Ronald was born in a monastery to Helm, and was captured at the age of 2. He then grew up with his parents as slaves. He's been told that they were sold several times, but his memory is only as a slave in a dwarven stronghold. Even as a child, he worked the mines for the dwarves. His only possession from his short life of freedom is a small mosaic tile from the monastery, given to him by his parents on the day he discovered the calling to Helm.

At ten, he cast his first light spell, and it was seen as a sign by his parents that he has been chosen by Helm for great things - and to one day end their slavery. The family kept this blessing a secret.

From that day, his parents taught him everything they knew about Helm and his teachings, and started their long term plan for freedom. Years later, the day came, and they made their break from the deep caverns of the dwarven mins. The dwarves took chase, and Ronald - with his parents and a group of others - fled deeper and deeper. Ahead, they saw some elves, with whom they thought they could ally themselves against the dwarves. Unfortunately, these were drow slavers, led by Ilvara, Priestess of Lloth (Starting NPC enemy and primary bad guy through the first half of the campaign), and a battle erupted between the drow, the dwarves, and the escaped slaves. In the end, the drow won, capturing Ronald and Eldeth*. No one else survived.

*Eldeth is a starting NPC ally in the slave pens, designed to be an immediately friendly face to assist the PCs in their escape from drow slavery. She's a dwarf from Gauntlgrym, a recently recaptured dwarven city lost for centuries if not millennia, won by Brunor Battle-Hammer and Drizzt Do'Urden. Due to this background, she ended up being the last NPC to ally with the party.

Ronald's Feature wrote:

Fitting In. As a former slave, you know the workings and ways of great households, castles, temples, and other institutions and locations. You can always immediately locate the "worker's" entrance to such a building or compound and, as long as your companions do not give the game away, can often talk your way inside. You can generally move about within such a location without notice, following the patterns and demeanours of working staff.

Note: Home-brewed background, found here.

Lorathorn wrote:
I meant to say myconids, not my confides. Damn auto correct.

That was a good idea, I ended up with a modification of it last session along with Norgrim's idea. I'll describe it in my next campaign log update - as soon as I get time away from chasing the kids around.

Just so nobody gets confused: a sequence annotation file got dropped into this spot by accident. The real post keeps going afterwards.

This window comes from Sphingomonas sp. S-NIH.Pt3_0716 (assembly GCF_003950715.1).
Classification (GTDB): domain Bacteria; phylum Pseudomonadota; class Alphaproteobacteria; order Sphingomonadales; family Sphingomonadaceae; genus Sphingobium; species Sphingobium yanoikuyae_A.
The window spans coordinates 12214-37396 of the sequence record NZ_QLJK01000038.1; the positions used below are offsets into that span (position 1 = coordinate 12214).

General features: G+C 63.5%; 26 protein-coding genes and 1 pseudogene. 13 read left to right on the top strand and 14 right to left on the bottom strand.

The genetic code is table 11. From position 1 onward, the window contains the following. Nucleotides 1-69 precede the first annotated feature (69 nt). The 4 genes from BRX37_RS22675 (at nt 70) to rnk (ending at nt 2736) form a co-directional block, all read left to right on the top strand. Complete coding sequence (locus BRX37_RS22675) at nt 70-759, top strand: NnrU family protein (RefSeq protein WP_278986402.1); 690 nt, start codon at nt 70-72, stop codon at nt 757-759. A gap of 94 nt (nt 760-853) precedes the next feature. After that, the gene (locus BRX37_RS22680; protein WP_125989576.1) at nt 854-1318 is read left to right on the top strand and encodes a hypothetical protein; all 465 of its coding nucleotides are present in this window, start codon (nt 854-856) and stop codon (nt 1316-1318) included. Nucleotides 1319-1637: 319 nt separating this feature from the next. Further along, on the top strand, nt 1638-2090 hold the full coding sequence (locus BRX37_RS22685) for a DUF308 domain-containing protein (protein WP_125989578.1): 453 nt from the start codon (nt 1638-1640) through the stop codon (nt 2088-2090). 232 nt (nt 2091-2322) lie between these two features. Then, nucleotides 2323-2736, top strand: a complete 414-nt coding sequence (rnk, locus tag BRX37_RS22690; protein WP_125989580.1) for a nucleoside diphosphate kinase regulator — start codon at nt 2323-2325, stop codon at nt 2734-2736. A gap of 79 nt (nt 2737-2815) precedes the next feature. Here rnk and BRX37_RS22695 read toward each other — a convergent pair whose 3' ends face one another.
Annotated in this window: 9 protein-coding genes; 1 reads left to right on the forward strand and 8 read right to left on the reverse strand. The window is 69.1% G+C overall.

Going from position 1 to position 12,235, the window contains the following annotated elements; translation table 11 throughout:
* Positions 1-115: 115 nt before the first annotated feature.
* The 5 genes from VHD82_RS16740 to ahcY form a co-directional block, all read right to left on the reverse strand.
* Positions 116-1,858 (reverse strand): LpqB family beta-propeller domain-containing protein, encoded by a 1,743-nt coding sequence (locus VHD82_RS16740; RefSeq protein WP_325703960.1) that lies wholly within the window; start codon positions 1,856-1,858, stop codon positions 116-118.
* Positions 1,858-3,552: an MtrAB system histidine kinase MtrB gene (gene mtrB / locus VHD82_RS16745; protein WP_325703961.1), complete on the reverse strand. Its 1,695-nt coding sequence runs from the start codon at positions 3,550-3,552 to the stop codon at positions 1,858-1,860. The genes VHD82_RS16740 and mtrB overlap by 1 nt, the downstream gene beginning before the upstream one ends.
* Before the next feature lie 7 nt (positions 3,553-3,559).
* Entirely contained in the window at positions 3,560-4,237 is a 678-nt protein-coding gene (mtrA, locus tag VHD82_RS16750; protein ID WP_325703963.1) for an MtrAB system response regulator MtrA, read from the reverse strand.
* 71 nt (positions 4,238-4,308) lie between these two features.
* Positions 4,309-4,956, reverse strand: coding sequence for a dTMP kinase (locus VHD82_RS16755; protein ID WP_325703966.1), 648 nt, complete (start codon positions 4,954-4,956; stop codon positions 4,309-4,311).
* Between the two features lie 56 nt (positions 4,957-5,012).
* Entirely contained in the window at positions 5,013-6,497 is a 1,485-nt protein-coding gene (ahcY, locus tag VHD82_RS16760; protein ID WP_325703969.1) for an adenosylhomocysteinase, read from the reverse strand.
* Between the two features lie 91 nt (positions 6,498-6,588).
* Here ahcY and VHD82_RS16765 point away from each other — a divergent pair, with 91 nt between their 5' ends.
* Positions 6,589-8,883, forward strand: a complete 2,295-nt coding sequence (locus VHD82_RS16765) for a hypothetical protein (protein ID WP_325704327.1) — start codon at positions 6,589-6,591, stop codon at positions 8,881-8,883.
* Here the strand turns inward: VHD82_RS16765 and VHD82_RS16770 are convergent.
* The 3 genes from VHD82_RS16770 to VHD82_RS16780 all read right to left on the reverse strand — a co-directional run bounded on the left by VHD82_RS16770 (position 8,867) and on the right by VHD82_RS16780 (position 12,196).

bookrat wrote:

Backgrounds, Episode 1:

Cicero. Lore Bard 3.

Forgot to mention, Cicero is from Neverwinter. This also becomes important later in the game.

Silver Crusade

Is there an actual FR book out for 5th at this point?

Backgrounds, Episode 3.

Brin Greycastle, Wizard 1/Rogue 2.

Bookrat wrote:
As a City Guard/Investigator from Waterdeep (Rogue 1/Wizard 1/Fighter X), [character name]* is investigating the disappearances of several of the lowest caste in society. The rest of the guard do not care that bums, prostitutes, gutter rats, etc are missing, but he does and he's taken it upon himself to find out why. Following leads, he discovered that they disappearances are related to the underdark, and he abandoned his post to venture in to find his people.

Brin was our late player, and has been an excellent addition to the group, both as a player and a character.

Brin served on the guard of Neverwinter. Guards in Neverwinter serve multiple jobs, which they rotate through (this is not canon). A few of the jobs they rotate through are wall watch, gate gaurd, street cop, criminal investigation, jailer, and more. Brin was on the investigator rotation leading up to the campaign. Even though Brin worked the other rotations, he truly saw himself as an investigator; this rotation was his true job, while all the others were just things he put up with until he was rotated back on to the investigator position.

Most guards in Neverwinter don't take this position seriously. If a crime happened against a noble or someone of stature (such as a rich merchant), they would round up some typical suspects and throw whoever the nobleman or merchant pointed at into jail. Crimes against the poor were ignored as a waste of time. Crimes against the Guard were the only crimes taken seriously.

Brin was different. He cared about the poor. He took his job seriously. For years, destitute people would disappear from Neverwinter, and he was bound and determined to figure out why. His officers and commanders hand waved it away as poor people dying from disease or just leaving town for better prospects. But Brin suspected differently. The disappearances always occurred when they were alone, and often in locations where the person couldn't have just slipped away, like a dead end alley. Most recently, a young lad he used to throw out of the King's Library disappeared, and he strongly doubted the young half-elf "just left."

Months of investigation lead to a suspiscion that denizens of the underdark were behind the disappearances. He discovered a cavernous entrance in an old abandoned building - from which the disappearances radiated out. He went in, and within a day he realized that he was lost in the underdark. Lost or not, he was determined to continue his mission and rescue some of those who were taken. Especially now that his absence would be officially declared an AWOL by his commanders, and he was undergoing this investigation against orders to cease.